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Old 05-31-2016, 12:03 AM   #11
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Originally Posted by Devil Dog View Post
Now its on the side it seems it may fall out at any moment . But I don't know if the brakes will lock if this occurs .
Unplugging by itself can't cause the brakes to be applied.

It is possible that a dragging cable could short the brake wire to the power wire, applying the brakes. This is presumably what happened to Glenn; although in his case his power wire was still powered by the tug, if the cable were unplugged from the tug the power wire would still be connected to the trailer battery so the same thing could happen.
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Old 05-31-2016, 12:56 AM   #12
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It's 2016 and I'm amazed there is still not a dependable, secure locking 7-pin receptacle for tow vehicles. What the hell?


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Old 05-31-2016, 01:10 AM   #13
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It's 2016 and I'm amazed there is still not a dependable, secure locking 7-pin receptacle for tow vehicles. What the hell?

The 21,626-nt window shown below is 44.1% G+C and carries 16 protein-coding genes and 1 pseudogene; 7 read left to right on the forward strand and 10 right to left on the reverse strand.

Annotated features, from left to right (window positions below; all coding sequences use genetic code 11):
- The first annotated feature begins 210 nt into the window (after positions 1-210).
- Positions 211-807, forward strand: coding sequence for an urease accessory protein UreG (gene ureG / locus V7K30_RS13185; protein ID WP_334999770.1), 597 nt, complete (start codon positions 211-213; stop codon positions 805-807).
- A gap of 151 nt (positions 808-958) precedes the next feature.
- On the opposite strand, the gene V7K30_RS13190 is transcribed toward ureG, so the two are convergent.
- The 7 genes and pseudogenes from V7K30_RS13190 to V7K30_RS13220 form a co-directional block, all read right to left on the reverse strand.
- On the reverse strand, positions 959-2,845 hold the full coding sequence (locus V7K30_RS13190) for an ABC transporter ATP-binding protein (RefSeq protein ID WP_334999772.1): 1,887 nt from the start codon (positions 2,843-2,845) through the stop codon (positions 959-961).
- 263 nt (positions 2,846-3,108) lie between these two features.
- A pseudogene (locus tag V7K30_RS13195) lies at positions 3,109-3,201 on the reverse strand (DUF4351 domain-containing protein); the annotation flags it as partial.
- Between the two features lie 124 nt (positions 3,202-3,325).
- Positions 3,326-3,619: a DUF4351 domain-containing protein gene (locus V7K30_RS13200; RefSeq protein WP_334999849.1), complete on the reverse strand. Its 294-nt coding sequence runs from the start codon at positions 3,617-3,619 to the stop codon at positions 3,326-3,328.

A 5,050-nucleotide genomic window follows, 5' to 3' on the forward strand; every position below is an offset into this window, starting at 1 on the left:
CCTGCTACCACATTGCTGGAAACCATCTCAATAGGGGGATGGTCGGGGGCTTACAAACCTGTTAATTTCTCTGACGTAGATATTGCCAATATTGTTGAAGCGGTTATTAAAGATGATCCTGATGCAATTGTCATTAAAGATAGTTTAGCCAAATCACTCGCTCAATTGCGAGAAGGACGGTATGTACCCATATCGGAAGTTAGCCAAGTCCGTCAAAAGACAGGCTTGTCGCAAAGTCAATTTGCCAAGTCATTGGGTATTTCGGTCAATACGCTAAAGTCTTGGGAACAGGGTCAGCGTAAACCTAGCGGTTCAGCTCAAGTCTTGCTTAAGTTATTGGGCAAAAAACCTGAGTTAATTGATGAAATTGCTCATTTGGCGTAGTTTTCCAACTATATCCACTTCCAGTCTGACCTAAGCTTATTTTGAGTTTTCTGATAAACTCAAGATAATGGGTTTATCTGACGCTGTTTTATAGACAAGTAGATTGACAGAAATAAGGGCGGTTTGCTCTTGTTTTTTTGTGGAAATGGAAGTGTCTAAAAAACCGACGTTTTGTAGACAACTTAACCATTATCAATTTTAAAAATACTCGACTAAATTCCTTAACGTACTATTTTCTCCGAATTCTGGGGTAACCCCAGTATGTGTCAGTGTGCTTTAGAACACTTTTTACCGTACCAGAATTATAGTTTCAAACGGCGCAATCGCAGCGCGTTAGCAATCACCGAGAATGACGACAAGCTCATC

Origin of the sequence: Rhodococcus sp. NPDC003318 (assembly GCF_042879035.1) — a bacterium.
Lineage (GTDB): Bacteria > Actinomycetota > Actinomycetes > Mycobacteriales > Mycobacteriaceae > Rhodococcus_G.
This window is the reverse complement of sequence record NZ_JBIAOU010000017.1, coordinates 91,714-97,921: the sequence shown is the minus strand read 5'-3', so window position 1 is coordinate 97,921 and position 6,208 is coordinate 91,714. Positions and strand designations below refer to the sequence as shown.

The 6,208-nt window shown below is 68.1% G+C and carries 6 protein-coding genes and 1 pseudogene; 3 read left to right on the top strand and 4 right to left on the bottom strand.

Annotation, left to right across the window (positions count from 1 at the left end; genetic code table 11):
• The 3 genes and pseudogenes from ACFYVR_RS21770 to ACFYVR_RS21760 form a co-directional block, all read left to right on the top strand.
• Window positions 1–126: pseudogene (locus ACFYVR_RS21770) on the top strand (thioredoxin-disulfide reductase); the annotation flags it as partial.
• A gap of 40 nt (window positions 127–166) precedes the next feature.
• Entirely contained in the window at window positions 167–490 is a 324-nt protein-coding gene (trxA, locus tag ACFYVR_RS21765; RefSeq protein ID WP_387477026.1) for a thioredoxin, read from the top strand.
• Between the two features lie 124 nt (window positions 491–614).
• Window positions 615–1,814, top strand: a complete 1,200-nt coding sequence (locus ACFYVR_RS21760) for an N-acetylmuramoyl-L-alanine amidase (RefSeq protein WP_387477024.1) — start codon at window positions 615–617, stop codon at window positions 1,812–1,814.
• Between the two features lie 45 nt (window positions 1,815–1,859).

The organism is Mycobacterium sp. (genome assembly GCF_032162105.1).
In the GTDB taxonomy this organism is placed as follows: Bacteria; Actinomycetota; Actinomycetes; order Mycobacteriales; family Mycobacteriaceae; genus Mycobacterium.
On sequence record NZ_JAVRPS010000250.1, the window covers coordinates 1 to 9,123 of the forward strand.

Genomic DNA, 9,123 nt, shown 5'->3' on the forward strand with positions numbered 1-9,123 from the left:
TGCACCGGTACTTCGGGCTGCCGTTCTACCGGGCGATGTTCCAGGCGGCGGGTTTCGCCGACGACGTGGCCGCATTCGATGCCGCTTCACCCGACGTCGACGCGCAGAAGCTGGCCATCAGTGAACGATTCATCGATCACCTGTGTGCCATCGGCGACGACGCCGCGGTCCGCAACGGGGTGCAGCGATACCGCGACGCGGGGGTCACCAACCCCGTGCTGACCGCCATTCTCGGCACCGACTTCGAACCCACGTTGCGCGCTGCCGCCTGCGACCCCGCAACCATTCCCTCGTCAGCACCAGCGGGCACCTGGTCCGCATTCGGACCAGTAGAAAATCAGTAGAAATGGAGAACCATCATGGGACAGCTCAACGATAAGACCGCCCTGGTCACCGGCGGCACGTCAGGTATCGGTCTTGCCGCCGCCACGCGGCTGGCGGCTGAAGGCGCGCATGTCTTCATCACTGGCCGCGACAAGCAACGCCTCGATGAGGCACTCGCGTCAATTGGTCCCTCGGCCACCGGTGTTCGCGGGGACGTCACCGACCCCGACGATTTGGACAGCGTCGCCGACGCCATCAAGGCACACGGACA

The RV-style 7-pin or blade connector has been around for decades, and has become a defacto industry standard; our 37-year-old Boler has the same connector. The consistent and common use of one design is good, because it means that tow vehicles and trailers can be interchangeable. The unfortunate aspect of any unchanging standard is that it does not advance to better designs.

If you are willing to have a trailer which doesn't work with anyone else's tow vehicle and a tow vehicle which is not set up for anyone else's trailer - or you are willing to use adapters - there are better designs. One that I find interesting is the EZ Connector, which is held in place magnetically (and O-ring sealed)... although the wires are not large enough and I'm not sold on non-wiping contacts.